Opposition “misguided on microeconomic reform”

An increase in taxes on heavy vehicles would be “one of the easiest” solutions for land transport reforms, said treasury secretary Ken Henry.

Dr Henry, delivering a speech entitled "The Policy Requirements of the Terms-of-Trade Boom" to economists in Sydney, has criticised the Opposition’s recent decision to disallow the regulation to increase the road user charge for heavy vehicles from 19.63 cents to 21 cents per litre from next year.

The voted-down legislation was recommended by the National Transport Commission, and has been endorsed by the Australian Transport Council.

Dr Henry said while this year would be a relatively “enlightened period for microeconomic reform” with the rich COAG agenda being devised by Australian governments, politicians have failed to recognise the importance of the heavy road users charge policy. 

He said: “The road user charge for heavy vehicles is not the most important structural policy matter likely to confront the nation’s parliaments this year. But it would be one of the easiest. And it is a pre-condition for other, more important, land transport reforms.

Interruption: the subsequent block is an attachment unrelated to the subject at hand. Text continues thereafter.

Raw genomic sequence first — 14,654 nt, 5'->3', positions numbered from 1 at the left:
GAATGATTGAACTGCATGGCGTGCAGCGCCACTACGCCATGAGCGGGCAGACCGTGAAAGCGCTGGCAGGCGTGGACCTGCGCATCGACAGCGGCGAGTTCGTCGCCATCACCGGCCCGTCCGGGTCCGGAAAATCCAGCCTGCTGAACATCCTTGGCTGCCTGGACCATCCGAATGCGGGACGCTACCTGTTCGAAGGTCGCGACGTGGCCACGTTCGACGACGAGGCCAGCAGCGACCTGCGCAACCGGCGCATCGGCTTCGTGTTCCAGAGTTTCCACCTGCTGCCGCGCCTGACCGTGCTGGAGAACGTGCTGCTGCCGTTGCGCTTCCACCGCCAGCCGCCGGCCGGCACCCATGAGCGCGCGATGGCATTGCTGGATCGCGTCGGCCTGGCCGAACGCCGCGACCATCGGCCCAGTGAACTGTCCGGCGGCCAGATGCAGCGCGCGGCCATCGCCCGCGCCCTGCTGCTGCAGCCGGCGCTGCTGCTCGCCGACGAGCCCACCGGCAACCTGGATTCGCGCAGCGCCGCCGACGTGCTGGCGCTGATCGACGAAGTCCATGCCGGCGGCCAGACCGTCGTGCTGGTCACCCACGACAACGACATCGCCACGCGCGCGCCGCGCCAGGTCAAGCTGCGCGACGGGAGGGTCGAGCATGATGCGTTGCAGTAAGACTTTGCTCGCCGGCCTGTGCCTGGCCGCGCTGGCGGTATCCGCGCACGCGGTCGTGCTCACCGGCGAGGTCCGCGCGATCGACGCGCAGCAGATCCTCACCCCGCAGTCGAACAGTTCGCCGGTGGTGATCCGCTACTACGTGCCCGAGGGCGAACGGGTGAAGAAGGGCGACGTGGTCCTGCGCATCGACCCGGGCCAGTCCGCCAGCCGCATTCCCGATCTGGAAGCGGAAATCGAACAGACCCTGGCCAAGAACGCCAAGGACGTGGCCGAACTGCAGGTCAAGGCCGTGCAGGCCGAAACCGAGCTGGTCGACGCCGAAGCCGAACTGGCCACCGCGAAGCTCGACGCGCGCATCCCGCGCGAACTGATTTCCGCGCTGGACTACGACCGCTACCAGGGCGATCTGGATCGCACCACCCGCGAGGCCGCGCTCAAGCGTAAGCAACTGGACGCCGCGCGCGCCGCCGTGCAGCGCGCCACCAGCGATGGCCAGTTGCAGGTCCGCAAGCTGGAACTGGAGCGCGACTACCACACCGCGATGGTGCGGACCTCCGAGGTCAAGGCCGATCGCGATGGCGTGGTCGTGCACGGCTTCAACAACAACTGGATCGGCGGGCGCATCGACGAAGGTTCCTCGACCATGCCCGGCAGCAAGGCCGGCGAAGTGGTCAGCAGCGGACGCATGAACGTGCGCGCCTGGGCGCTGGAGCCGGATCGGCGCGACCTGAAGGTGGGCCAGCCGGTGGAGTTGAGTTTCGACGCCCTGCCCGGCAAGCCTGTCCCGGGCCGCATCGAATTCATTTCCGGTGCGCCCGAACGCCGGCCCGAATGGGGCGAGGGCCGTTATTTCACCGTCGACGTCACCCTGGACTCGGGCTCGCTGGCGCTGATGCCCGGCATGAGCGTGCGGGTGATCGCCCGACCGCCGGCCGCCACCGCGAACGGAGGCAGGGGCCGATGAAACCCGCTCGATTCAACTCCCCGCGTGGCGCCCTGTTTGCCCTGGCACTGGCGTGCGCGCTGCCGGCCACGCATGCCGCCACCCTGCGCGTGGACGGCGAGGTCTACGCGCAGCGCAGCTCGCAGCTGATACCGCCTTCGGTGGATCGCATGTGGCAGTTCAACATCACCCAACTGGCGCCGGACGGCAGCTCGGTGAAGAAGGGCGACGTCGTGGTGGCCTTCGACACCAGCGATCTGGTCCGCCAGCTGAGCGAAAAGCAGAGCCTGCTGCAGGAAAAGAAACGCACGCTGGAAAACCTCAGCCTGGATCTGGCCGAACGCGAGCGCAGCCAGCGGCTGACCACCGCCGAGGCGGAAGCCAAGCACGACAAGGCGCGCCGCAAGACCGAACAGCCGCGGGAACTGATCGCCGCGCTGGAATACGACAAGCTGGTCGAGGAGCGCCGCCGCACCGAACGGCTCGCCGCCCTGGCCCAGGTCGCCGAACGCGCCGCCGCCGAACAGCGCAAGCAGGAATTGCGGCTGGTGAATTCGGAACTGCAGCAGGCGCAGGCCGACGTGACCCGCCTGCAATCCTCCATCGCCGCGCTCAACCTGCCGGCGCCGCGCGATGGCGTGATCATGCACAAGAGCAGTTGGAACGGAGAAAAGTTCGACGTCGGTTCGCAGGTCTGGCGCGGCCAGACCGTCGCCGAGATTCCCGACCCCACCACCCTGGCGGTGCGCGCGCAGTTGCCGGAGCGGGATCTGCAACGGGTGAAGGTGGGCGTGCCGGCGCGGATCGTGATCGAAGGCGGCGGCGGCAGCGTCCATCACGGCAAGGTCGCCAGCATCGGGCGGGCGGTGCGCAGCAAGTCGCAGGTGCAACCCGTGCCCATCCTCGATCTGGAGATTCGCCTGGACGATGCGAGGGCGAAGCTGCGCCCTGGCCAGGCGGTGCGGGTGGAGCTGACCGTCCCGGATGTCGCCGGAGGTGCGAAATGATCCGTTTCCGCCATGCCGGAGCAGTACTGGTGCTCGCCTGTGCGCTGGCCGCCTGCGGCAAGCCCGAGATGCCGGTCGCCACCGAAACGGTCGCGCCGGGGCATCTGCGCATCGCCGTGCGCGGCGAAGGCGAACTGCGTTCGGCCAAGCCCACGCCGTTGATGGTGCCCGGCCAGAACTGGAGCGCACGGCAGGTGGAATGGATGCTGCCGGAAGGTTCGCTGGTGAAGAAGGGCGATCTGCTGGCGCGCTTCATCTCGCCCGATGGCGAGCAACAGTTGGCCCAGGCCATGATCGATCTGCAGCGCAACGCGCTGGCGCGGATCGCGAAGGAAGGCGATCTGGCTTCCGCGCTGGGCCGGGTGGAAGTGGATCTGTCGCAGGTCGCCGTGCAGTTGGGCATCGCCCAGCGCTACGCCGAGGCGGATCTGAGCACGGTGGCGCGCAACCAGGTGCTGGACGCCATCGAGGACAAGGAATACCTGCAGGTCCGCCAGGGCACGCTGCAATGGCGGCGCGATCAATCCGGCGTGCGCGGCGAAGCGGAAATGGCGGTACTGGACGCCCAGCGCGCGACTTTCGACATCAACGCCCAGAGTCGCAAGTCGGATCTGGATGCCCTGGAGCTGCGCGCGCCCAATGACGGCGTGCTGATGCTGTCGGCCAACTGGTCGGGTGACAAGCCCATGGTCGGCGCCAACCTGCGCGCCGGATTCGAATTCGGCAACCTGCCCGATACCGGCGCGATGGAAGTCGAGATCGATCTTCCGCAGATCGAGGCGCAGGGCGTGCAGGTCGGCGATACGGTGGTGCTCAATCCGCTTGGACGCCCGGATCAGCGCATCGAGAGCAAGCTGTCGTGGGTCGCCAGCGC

“If this terms-of-trade boom is going to have a happy ending, we are going to have to do better than this – a lot better.”

You may also like to read:


, , , , , , , ,

Comments are closed.

Newsletter

Sign up with your business email address to keep up with the latest industry news from T&L. Newsletter sent every week.

Most Read

Kalmar launches 9-18t lithium battery electric forklifts
Kalmar, part of Cargotec, has introduced a medium electric f...
Technology => efficiency – from MHD magazine
Bart De Muynck Government regulations requiring greater com...
The SMART Distribution Centre opens
Schneider Electric has successfully completed the digital tr...
Australian retail: officially in recession
Phil Chapman “GFC-level terrible.” Those were the wo...
Moving with the times – from MHD magazine
Peter O’Connor Data warehouses are far from new. The term...
Own the future – from MHD magazine
Martin Kohl The distribution centre of the future will need...

Supported By